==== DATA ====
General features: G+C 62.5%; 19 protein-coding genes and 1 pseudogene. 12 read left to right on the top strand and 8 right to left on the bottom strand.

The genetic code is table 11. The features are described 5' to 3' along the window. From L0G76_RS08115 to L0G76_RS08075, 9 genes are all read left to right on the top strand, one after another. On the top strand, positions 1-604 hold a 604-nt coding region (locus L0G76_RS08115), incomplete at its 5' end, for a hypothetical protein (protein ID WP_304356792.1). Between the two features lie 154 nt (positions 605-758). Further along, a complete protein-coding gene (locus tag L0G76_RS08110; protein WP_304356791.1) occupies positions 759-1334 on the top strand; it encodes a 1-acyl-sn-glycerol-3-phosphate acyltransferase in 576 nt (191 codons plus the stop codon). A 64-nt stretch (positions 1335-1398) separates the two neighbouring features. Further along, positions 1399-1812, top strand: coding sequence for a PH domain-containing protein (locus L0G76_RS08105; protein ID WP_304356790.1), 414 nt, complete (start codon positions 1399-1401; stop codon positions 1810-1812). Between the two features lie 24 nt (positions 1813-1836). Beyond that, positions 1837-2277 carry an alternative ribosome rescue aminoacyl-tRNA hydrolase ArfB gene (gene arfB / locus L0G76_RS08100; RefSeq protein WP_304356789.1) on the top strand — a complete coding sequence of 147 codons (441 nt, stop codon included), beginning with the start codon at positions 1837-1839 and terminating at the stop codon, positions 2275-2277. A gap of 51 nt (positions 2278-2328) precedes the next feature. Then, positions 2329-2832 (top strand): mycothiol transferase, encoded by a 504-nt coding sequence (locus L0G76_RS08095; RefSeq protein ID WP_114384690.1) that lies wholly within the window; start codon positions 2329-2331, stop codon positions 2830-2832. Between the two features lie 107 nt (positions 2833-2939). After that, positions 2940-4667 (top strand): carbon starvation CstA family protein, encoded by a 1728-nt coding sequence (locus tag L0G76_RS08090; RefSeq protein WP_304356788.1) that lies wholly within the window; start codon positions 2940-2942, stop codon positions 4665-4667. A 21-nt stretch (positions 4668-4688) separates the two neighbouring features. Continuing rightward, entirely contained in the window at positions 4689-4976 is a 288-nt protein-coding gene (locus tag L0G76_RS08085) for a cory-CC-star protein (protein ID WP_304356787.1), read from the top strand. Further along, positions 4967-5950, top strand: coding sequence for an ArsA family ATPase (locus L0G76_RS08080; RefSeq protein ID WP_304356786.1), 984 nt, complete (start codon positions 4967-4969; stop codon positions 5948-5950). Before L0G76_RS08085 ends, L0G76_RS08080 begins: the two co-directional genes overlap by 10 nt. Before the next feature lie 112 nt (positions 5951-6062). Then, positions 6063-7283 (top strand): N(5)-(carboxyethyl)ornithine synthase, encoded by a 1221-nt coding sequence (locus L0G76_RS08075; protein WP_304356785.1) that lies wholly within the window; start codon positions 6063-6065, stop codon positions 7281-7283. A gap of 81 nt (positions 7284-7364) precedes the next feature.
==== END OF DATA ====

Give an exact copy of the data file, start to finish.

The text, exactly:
General features: G+C 62.5%; 19 protein-coding genes and 1 pseudogene. 12 read left to right on the top strand and 8 right to left on the bottom strand.

The genetic code is table 11. The features are described 5' to 3' along the window. From L0G76_RS08115 to L0G76_RS08075, 9 genes are all read left to right on the top strand, one after another. On the top strand, positions 1-604 hold a 604-nt coding region (locus L0G76_RS08115), incomplete at its 5' end, for a hypothetical protein (protein ID WP_304356792.1). Between the two features lie 154 nt (positions 605-758). Further along, a complete protein-coding gene (locus tag L0G76_RS08110; protein WP_304356791.1) occupies positions 759-1334 on the top strand; it encodes a 1-acyl-sn-glycerol-3-phosphate acyltransferase in 576 nt (191 codons plus the stop codon). A 64-nt stretch (positions 1335-1398) separates the two neighbouring features. Further along, positions 1399-1812, top strand: coding sequence for a PH domain-containing protein (locus L0G76_RS08105; protein ID WP_304356790.1), 414 nt, complete (start codon positions 1399-1401; stop codon positions 1810-1812). Between the two features lie 24 nt (positions 1813-1836). Beyond that, positions 1837-2277 carry an alternative ribosome rescue aminoacyl-tRNA hydrolase ArfB gene (gene arfB / locus L0G76_RS08100; RefSeq protein WP_304356789.1) on the top strand — a complete coding sequence of 147 codons (441 nt, stop codon included), beginning with the start codon at positions 1837-1839 and terminating at the stop codon, positions 2275-2277. A gap of 51 nt (positions 2278-2328) precedes the next feature. Then, positions 2329-2832 (top strand): mycothiol transferase, encoded by a 504-nt coding sequence (locus L0G76_RS08095; RefSeq protein ID WP_114384690.1) that lies wholly within the window; start codon positions 2329-2331, stop codon positions 2830-2832. Between the two features lie 107 nt (positions 2833-2939). After that, positions 2940-4667 (top strand): carbon starvation CstA family protein, encoded by a 1728-nt coding sequence (locus tag L0G76_RS08090; RefSeq protein WP_304356788.1) that lies wholly within the window; start codon positions 2940-2942, stop codon positions 4665-4667. A 21-nt stretch (positions 4668-4688) separates the two neighbouring features. Continuing rightward, entirely contained in the window at positions 4689-4976 is a 288-nt protein-coding gene (locus tag L0G76_RS08085) for a cory-CC-star protein (protein ID WP_304356787.1), read from the top strand. Further along, positions 4967-5950, top strand: coding sequence for an ArsA family ATPase (locus L0G76_RS08080; RefSeq protein ID WP_304356786.1), 984 nt, complete (start codon positions 4967-4969; stop codon positions 5948-5950). Before L0G76_RS08085 ends, L0G76_RS08080 begins: the two co-directional genes overlap by 10 nt. Before the next feature lie 112 nt (positions 5951-6062). Then, positions 6063-7283 (top strand): N(5)-(carboxyethyl)ornithine synthase, encoded by a 1221-nt coding sequence (locus L0G76_RS08075; protein WP_304356785.1) that lies wholly within the window; start codon positions 6063-6065, stop codon positions 7281-7283. A gap of 81 nt (positions 7284-7364) precedes the next feature.